vious to that date ? — Rutuven Dbai^s.

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"Upper parts and rump olive-green, a shade darker than in jptnu#.
Wings bluish-gray, with two white bands, the upper not so clearly defined
as in pinus. Tail bluish-gray, with the three outer tail-feathers with mo^t
ef the web white, also 'a small white spot on the end of the fourth feather.
Crown and under parts, from breast to vent, orange. A broad black patch
extends from the bill through and behind the eye. Chin, throat, and fore-
part of the breast black. A yellow stripe, commencing under the bill,
extends back between the black eye- and breast-patches, and increases in
width upon the shoulder. Length, 4.50 ; wing, 2.50 ; tail, 2.00. Meas-
urements from the mounted bird.''

The measurements of the two birds are as nearly identical as is
possible when cue bird is mounted and the other a skin. Of its
habitat, the plumage of the female, and its nesting peculiarities, we
can only conjecture, but it seems not unreasonable to presume that
its habitat is similar to that of its near congener, H, pinits, and
that New Jersey may some day produce its nest and eggs, as it has
already produced the only two known specimens of the bird.

The female, I believe, will be found to be not unlike that of JT.
pinuSy and a close inspection of supposed specimens of the latter
bird now in collections may develop some interesting facts.

In conclusion it may be well to add, what by inadvertence I
omitted when the description was first published, namely, that for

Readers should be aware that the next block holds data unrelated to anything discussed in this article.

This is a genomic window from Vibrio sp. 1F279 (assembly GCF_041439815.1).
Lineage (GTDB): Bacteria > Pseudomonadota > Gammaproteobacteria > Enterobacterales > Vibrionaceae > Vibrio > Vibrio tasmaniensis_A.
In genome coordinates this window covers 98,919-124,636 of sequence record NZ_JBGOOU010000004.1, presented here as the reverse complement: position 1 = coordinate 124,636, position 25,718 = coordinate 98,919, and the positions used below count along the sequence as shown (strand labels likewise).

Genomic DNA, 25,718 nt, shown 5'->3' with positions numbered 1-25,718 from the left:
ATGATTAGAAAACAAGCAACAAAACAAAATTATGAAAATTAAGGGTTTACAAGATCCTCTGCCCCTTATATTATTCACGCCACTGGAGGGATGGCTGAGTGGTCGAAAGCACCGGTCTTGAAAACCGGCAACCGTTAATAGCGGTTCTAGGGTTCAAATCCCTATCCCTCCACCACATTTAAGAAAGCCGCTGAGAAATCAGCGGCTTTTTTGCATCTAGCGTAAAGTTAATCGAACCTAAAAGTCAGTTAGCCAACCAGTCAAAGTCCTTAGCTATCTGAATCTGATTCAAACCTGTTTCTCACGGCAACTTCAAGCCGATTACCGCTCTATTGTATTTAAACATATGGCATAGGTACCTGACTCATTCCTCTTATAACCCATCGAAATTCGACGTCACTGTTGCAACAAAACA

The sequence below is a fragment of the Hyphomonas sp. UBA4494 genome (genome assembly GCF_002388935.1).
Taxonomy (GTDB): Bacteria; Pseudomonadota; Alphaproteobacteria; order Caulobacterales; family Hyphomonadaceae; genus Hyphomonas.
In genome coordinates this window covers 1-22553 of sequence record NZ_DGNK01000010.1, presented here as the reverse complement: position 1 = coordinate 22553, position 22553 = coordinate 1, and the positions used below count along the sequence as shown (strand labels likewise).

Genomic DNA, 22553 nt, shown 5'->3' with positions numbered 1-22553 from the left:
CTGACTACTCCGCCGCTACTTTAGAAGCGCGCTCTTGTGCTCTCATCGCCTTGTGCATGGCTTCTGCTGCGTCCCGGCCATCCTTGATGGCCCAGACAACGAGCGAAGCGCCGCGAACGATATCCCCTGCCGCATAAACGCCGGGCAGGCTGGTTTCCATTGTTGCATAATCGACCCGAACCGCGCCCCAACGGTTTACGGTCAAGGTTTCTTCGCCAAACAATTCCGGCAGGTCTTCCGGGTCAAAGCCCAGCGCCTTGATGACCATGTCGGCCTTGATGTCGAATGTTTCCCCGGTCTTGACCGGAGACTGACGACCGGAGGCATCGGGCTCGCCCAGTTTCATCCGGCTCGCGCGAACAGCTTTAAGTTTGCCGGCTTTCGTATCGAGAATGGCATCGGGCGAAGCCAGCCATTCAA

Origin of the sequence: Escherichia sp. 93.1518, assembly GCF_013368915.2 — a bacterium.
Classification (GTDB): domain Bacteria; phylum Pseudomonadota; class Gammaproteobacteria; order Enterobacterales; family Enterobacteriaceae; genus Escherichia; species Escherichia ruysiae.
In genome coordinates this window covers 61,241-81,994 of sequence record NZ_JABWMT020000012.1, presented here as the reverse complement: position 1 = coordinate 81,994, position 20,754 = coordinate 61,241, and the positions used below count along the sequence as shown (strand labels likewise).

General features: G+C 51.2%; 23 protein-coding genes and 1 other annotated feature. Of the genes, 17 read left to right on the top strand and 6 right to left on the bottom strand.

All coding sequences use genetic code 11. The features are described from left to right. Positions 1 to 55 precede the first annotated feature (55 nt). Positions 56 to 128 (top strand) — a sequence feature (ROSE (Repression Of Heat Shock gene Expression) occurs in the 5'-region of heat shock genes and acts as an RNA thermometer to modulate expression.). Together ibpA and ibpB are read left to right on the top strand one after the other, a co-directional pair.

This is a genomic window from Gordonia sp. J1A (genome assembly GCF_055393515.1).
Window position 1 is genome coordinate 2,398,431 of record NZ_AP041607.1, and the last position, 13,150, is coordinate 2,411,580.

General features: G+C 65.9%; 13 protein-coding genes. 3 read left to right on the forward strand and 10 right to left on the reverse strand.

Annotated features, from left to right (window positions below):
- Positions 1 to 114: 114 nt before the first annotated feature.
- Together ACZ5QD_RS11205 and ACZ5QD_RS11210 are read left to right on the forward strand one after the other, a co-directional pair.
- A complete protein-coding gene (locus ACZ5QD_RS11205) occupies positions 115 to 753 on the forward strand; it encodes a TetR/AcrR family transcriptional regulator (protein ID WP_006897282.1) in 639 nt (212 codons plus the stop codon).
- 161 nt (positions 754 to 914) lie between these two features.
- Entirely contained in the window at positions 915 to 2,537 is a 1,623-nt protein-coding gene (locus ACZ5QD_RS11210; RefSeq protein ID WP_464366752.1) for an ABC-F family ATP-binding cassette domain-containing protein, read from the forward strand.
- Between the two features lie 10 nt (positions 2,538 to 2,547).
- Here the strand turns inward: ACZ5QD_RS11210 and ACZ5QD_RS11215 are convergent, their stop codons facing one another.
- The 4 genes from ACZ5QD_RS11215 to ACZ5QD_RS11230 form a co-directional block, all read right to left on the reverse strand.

the correct delineation of the bird in the plate I am indebted to
Mr. Robert Ridgway, of the Smithsonian Institution^ to whom I
take this opportunity of tendering my thanks.



The following data respecting the occurrence of the following
fourteen species so far to the northeastward as New England are of
special interest. I am indebted to Messrs. Frederic T. Jencks of
Providence, R. I., Erwin I. Shores of Suffield, Conn., F. C. Browne
of Framii^ham, Mass^ and J. N. Clark of Saybrook, Conn., for facta
relating to eleven of the birds here mentioned.

1. Polioptlla oa»mlea. Blue-qray Onatcatcheb. — Mr. Jencks
writes : " Two were shot at Waiu^gan (Windham County), Conn., by

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Mr. C. M. Car]; enter, — a male in 1874 and a female in 1876. Three or
four were seen by me at Providence, R. I., May 23, 1875.'*

A male was also shot, by Mr. Shores, at Silver Spring, near Providence,
June 24, 1875, and several others have been seen by him at different times
in Providence and vicinity.

2. Helmithems vermiTonui. Worm-eatino Warbler. — Mr.
Shores shot a male at Suffield (Hartford County), Conn., August 22,
1874. This is, I think, its most northerly record in the Atlantic States
yet noted.

a Helminthophaga oelata. Orattoe-crownbd Warbler. — Mr.
Jencks writes me that '* a specimen was shot in Cranston, R. I., Decem-
ber 3, 1874.'' This is the fifth specimen reported for New England, and
the second taken in the winter season.*

4. DendrcBoa oa»nilea. Blue Warbler. — A male was obtained by
Mr. Shores at Suffield, June 12,*1875. This species and Polioptiia caruUay
though previously recorded as occurring in New England, have not been
recently taken here.

5. Myiodiootes mitratus. Hooded Warbler. — A male was shot
at Suffield, Conn., by Mr. Shores, July 8, 1875. This bird, though found
regularly along the Sound shore of Connecticut, has not been noticed so